E. B. White – “Will Strunk” The New Yorker and later the preface to The Elements of Style

A single flight of planes no bigger than a wedge of geese can quickly end this island fantasy, burn the towers, crumble the bridges, turn the underground passages into lethal chambers, cremate millions… Of all targets New York has a certain clear priority. In the mind of whatever perverted dreamer might loose the lightning, New York must hold a steady, irresistible charm.
    E. B. White – Here is New York (1949)

A single overstatement, wherever or however it occurs, diminishes the whole, and a carefree superlative has the power to destroy, for the reader, the object of the writer’s enthusiasm.
    E. B. White – The Elements of Style (1959 et seq.)

A writer is like a bean plant – he has his little day, and then he gets stringy.
    E. B. White

A writer who waits for ideal conditions under which to work will die without putting a word to paper.
    E. B. White

A writer’s style reveals something of his spirit, his habits, his capacites, his bias…. It is the Self escaping into the open.
    E. B. White

Advertisers are the interpreters of our dreams — Joseph interpreting for Pharaoh. Like the movies, they infect the routine futility of our days with purposeful adventure. Their weapons are our weaknesses: fear, ambition, illness, pride, selfishness, desire, ignorance. And these weapons must be kept as bright as a sword.
    E. B. White – “Truth in Advertising” The New Yorker (11 July 1936)

Advice to young writers wo want to get ahead without any annoying delays: don’t write about Man, write about a man.
    E. B. White

All poets who, when reading from their own works, experience a choked feeling, are major. For that matter, all poets who read from their own works are major, whether they choke or not.
    E. B. White – “How to Tell a Major Poet from a Minor Poet” in The New Yorker (1938)

All that I hope to say in books, all that I ever hope to say, is that I love the world.
    E. B. White

All we need is a meteorologist who has once been soaked to the skin without ill effect. No one can write knowingly of the weather who walks bent over on wet days.
    E. B. White

Although there is no substitute for merit in writing, clarity comes closest to being one.
    E. B. White – The Elements of Style (1959 et seq.)

Always be on the lookout for the presence of wonder.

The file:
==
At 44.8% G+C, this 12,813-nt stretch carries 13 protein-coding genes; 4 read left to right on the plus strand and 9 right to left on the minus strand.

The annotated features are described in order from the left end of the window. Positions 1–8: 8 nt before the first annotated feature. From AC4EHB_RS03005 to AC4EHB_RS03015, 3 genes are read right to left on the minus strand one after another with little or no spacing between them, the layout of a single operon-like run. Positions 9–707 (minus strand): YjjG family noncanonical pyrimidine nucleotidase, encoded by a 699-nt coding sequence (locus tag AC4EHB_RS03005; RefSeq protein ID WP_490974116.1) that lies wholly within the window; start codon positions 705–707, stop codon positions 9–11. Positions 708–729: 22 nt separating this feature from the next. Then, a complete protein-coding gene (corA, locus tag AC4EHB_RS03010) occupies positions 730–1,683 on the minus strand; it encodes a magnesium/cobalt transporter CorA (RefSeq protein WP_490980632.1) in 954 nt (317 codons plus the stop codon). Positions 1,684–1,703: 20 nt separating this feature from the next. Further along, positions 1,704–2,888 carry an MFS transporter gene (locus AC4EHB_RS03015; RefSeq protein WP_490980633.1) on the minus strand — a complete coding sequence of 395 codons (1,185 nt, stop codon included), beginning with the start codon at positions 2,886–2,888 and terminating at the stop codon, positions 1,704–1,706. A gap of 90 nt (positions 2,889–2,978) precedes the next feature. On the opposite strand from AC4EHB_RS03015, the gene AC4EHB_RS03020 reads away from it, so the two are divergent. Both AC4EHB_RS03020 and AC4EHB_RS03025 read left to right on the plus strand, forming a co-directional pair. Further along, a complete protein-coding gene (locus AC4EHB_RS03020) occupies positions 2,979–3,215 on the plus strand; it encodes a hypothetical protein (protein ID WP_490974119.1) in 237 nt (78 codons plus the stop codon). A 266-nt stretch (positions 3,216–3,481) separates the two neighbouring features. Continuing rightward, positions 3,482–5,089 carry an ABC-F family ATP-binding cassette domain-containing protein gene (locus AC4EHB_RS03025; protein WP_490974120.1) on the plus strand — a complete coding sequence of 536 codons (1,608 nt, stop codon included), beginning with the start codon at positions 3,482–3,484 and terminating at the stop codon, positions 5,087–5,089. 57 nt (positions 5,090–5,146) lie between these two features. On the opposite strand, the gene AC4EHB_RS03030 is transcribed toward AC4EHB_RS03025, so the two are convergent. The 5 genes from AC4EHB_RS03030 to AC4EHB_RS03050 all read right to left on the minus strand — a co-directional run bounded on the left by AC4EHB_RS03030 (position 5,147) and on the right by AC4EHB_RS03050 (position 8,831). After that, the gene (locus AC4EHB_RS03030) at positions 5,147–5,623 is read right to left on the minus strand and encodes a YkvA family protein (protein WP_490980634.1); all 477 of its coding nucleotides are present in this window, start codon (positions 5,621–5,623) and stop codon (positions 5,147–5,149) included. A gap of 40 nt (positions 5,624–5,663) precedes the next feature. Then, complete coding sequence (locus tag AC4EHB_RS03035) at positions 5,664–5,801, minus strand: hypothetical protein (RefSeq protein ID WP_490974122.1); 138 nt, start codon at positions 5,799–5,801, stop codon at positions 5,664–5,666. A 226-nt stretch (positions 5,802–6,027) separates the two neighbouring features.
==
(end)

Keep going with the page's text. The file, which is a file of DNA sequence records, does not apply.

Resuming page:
E. B. White

Americans are willing to go to enormous trouble and expense defending their principles with arms, very little trouble and expense advocating them with words. Temperamentally we are ready to die for certain principles (or, in the case of overripe adults, send youngsters to die), but we show little inclination to advertise the reasons for dying.
    E. B. White – “The Thud of Ideas,” The New Yorker (23 September 1950)

An unhatched egg is to me the greatest challenge in life.
    E. B. White – Letter to Reginald Allen (5 March 1973)

As a writing man, or secretary, I have always felt charged with the safekeeping of all unexpected items of worldly and unworldly enchantment, as though I might be held personally responsible if even a small one were to be lost.
    E. B. White

As long as there is one upright man, as long as there is one compassionate woman, the contagion may spread and the scene is not desolate. Hope is the thing left to us in a bad time.
    E. B. White – Letter to M. Nadeau (30 March 1973)

Be obscure clearly.
    E. B. White

Children are demanding. They are the most attentive, curious, eager, observant, sensitive, quick, and generally congenial readers on earth. They accept, almost without question, anything you present them with, as long as it is presented honestly, fearlessly, and clearly.
    E. B. White – Interview with George Plimpton and Frank Crowther in Paris Review (1969)

Children are game for anything. I throw them hard words, and they backhand them over the net. They love words that give them a hard time, provided they are in a context that absorbs their attention.
    E. B. White – Interview with George Plimpton and Frank Crowther in Paris Review (1969)

Commas in The New Yorker fall with the precision of knives in a circus act, outlining the victim.
    E. B. White

Commuter: one who spends his life
  In riding to and from his wife;
A man who shaves and takes a train,
  And then rides back to shave again.